– Melissa, an INFP
Related: Understanding INFP Feeling
Related: Understanding INFJ Intuition
3 – Sadness Connects Us All
INFJs and INFPs are true introverts, yet as feeling types they long to have meaningful connections with other people. But the depth they crave in relationships is often hard to find. In sadness they see a unifying vulnerability that they can relate to and grasp. They feel that being with others in their grief and struggles brings them closer and forms a deeper bond.
“I am attracted to sadness. I want to listen to people who are sad, and I want to feel it myself. I have had a difficult life and I’ve been through a lot of pain, and I want to understand what other people suffer. I see beauty and strength in sadness and survival, and I want to help people through it. I want them to know they’re not alone.”
– Cassandra, an INFJ
4 – INFs Like to “Feel”
INFs like to empathize. They like to immerse themselves in emotions. Just as the SP feels good when they take an exciting new risk, or the SJ feels good when they put things in order, the NF enjoys feeling, empathizing, and understanding. Does this mean they constantly want to be inundated with negative emotions? No. While they both are good listeners who enjoy being there for people, they also can become emotionally overwhelmed if they are constantly taking on other people’s emotions. They feel fulfilled when they can listen and connect with struggling people, but they have to do it in moderation. Sometimes they enjoy simply connecting with melancholy art forms or an idea that evokes strong emotions. They like to escape into a sad song or movie, a sad book or painting. Being able to privately feel and connect with the emotions in a story or piece of art simply “feels good” to a lot of them.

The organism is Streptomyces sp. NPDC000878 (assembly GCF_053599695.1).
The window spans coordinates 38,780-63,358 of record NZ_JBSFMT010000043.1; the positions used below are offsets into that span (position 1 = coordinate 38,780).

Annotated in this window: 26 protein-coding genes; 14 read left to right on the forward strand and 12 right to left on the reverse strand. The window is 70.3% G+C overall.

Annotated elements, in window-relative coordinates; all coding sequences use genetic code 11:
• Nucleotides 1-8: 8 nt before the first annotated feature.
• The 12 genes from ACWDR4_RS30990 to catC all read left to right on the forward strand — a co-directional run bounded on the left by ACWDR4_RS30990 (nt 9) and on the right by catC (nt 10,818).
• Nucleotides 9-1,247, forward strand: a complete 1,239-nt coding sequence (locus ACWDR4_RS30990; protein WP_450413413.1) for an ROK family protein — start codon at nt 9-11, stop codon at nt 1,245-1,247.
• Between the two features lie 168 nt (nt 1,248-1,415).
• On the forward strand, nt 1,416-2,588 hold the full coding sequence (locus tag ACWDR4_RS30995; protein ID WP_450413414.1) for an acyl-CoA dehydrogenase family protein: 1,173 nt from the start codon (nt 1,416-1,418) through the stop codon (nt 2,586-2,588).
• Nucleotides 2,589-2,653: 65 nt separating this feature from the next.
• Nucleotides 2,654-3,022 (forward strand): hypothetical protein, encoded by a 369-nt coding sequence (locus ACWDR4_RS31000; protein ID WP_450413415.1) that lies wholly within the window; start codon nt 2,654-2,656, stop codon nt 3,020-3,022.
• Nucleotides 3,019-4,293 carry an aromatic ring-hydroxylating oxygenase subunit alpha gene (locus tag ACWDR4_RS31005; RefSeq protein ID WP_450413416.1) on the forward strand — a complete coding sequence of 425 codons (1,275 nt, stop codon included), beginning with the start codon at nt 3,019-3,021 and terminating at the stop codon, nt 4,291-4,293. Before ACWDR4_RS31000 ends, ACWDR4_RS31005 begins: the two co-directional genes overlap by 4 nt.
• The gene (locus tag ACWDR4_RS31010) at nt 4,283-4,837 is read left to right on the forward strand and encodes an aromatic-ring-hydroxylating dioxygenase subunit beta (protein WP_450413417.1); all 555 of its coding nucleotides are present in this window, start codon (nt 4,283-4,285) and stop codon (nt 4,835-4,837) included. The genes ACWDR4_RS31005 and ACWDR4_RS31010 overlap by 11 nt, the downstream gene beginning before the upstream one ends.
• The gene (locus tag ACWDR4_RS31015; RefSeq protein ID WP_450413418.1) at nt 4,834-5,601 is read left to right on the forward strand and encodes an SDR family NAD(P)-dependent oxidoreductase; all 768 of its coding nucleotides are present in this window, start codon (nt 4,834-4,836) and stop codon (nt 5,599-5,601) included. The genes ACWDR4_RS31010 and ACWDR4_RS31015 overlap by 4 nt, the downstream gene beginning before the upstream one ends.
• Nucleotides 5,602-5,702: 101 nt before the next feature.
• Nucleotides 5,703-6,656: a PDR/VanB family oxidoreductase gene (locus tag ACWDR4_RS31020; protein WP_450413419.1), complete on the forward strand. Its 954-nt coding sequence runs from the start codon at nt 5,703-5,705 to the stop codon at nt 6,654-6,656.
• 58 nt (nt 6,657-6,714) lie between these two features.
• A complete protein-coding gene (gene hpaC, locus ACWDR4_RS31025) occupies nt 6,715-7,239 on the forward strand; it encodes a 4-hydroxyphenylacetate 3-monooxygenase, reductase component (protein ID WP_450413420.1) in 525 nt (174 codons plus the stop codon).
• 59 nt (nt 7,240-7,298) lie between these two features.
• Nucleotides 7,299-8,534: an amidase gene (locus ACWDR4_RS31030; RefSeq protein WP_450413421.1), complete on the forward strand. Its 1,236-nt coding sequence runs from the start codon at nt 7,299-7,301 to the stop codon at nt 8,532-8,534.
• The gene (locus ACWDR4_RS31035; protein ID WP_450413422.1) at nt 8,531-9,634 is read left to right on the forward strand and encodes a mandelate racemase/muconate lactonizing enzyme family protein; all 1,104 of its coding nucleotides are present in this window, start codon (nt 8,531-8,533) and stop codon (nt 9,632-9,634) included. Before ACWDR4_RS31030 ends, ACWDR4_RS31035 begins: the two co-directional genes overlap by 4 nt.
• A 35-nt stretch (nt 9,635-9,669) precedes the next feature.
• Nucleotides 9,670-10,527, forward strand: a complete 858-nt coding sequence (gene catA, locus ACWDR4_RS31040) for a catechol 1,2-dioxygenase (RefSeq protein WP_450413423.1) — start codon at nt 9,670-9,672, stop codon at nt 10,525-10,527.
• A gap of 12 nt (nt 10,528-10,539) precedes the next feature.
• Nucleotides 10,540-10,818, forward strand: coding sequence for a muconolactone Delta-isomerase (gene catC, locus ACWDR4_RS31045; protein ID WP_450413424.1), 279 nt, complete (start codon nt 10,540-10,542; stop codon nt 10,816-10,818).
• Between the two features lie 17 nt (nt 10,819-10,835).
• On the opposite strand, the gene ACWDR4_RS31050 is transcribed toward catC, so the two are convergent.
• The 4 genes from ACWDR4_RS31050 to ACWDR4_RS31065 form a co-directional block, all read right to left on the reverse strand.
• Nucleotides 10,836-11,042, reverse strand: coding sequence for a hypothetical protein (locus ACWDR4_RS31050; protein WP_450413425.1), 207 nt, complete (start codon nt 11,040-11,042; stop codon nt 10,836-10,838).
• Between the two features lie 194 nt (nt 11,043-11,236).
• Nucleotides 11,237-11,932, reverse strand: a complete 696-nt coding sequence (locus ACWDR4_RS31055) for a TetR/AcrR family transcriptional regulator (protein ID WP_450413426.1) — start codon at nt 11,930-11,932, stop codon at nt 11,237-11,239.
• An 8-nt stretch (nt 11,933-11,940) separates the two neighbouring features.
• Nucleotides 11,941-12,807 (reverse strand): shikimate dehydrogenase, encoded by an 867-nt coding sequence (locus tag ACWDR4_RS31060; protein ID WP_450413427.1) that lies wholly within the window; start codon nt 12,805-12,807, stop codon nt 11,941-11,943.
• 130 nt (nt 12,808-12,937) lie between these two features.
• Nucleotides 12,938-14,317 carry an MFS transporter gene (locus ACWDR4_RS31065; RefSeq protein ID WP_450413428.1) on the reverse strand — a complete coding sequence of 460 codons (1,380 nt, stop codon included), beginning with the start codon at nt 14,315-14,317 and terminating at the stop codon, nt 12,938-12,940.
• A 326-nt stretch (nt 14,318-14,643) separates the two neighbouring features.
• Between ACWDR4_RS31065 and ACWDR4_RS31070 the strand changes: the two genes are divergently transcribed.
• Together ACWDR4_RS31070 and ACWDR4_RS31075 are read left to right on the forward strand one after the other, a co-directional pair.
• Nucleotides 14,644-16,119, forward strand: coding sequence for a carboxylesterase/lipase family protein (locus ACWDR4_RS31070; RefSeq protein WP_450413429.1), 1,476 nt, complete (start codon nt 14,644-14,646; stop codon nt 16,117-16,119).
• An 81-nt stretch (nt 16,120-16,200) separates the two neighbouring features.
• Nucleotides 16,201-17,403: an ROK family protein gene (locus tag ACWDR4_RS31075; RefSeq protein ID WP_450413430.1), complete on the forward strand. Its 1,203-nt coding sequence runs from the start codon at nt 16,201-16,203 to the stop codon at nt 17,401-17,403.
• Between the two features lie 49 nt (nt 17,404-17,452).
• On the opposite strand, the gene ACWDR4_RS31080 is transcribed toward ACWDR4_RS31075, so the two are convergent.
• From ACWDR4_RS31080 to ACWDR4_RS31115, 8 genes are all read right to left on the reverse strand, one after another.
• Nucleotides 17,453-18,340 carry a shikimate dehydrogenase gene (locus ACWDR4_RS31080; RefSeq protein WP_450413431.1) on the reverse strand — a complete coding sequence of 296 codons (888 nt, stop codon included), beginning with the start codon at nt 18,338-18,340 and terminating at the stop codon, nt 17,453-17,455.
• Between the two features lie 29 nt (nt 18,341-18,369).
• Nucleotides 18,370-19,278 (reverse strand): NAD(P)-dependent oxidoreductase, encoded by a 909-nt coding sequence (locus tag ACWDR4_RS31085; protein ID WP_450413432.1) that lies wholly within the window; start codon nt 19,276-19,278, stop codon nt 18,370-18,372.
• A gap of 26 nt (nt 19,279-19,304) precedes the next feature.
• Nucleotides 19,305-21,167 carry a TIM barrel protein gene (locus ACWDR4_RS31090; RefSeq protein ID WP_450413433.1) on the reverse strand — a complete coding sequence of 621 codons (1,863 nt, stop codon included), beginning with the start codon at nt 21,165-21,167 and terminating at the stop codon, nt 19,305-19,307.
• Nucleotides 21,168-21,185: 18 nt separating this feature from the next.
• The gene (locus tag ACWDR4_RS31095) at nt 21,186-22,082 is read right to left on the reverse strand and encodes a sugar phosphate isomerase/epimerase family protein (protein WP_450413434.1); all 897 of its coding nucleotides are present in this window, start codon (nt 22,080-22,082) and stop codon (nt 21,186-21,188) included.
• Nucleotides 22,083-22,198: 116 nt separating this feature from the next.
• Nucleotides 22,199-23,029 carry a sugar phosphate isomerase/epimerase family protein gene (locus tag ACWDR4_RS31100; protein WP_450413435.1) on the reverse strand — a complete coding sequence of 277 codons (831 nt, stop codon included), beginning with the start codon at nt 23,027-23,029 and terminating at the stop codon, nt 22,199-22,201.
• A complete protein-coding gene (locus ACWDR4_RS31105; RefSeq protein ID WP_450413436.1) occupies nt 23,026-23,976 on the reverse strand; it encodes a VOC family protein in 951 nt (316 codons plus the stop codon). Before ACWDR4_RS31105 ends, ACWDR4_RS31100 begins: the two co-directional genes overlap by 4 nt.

Related: The Childhood Struggles of INFPs
Related: The Childhood Struggles of INFJs
“But I don’t like sad things and I’m an INF”
There are certain generalities about personality types that don’t apply to everyone. For every 8 INFs who are drawn to sad things, there will be 2 who prefer the sun; who find sadness overwhelming. I’ve also spoken with ENFPs, ISFPs, and ENFJs who are drawn to sadness, although not as frequently as INF types. It’s okay if you don’t feel a connection to this article; it doesn’t mean you’re mistyped.
Meet Your Potential As an INFP or INFJ!
Find out more about your personality type in our eBooks, Discovering You: Unlocking the Power of Personality Type or The INFJ – Understanding the Mystic. You can also connect with me via Facebook, Instagram, or Twitter!
What Do You Think?
Are you drawn to sadness or do you find it unsettling? Let me know in the comments!
Find out more about your personality type in our eBooks, Discovering You: Unlocking the Power of Personality Type, The INFJ – Understanding the Mystic, and The INFP – Understanding the Dreamer. You can also connect with me via Facebook, Instagram, or Twitter!